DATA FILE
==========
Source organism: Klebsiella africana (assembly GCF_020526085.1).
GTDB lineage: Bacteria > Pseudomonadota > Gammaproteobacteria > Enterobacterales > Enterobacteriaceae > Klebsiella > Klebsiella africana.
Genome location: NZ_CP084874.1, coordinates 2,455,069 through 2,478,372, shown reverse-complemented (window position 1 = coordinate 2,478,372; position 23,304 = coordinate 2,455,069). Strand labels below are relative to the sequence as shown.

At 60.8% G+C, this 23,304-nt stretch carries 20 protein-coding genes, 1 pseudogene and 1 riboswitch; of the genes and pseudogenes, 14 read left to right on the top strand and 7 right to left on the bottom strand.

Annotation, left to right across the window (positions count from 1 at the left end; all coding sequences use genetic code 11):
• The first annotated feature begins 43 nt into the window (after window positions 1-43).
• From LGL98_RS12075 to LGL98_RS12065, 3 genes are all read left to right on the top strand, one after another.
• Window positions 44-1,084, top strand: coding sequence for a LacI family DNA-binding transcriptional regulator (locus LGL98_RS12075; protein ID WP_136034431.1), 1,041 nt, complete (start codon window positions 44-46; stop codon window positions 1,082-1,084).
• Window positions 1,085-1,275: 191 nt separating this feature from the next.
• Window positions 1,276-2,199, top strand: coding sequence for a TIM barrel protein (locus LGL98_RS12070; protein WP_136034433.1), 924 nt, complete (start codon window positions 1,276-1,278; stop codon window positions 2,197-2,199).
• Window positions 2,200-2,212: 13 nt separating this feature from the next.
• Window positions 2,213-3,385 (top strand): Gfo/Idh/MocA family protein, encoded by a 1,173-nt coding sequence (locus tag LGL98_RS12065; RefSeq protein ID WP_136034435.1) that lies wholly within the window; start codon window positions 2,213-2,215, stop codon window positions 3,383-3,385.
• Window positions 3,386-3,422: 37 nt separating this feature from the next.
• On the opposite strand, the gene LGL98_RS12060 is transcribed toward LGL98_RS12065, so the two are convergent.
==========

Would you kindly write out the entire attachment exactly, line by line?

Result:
Source organism: Klebsiella africana (assembly GCF_020526085.1).
GTDB lineage: Bacteria > Pseudomonadota > Gammaproteobacteria > Enterobacterales > Enterobacteriaceae > Klebsiella > Klebsiella africana.
Genome location: NZ_CP084874.1, coordinates 2,455,069 through 2,478,372, shown reverse-complemented (window position 1 = coordinate 2,478,372; position 23,304 = coordinate 2,455,069). Strand labels below are relative to the sequence as shown.

At 60.8% G+C, this 23,304-nt stretch carries 20 protein-coding genes, 1 pseudogene and 1 riboswitch; of the genes and pseudogenes, 14 read left to right on the top strand and 7 right to left on the bottom strand.

Annotation, left to right across the window (positions count from 1 at the left end; all coding sequences use genetic code 11):
• The first annotated feature begins 43 nt into the window (after window positions 1-43).
• From LGL98_RS12075 to LGL98_RS12065, 3 genes are all read left to right on the top strand, one after another.
• Window positions 44-1,084, top strand: coding sequence for a LacI family DNA-binding transcriptional regulator (locus LGL98_RS12075; protein ID WP_136034431.1), 1,041 nt, complete (start codon window positions 44-46; stop codon window positions 1,082-1,084).
• Window positions 1,085-1,275: 191 nt separating this feature from the next.
• Window positions 1,276-2,199, top strand: coding sequence for a TIM barrel protein (locus LGL98_RS12070; protein WP_136034433.1), 924 nt, complete (start codon window positions 1,276-1,278; stop codon window positions 2,197-2,199).
• Window positions 2,200-2,212: 13 nt separating this feature from the next.
• Window positions 2,213-3,385 (top strand): Gfo/Idh/MocA family protein, encoded by a 1,173-nt coding sequence (locus tag LGL98_RS12065; RefSeq protein ID WP_136034435.1) that lies wholly within the window; start codon window positions 2,213-2,215, stop codon window positions 3,383-3,385.
• Window positions 3,386-3,422: 37 nt separating this feature from the next.
• On the opposite strand, the gene LGL98_RS12060 is transcribed toward LGL98_RS12065, so the two are convergent.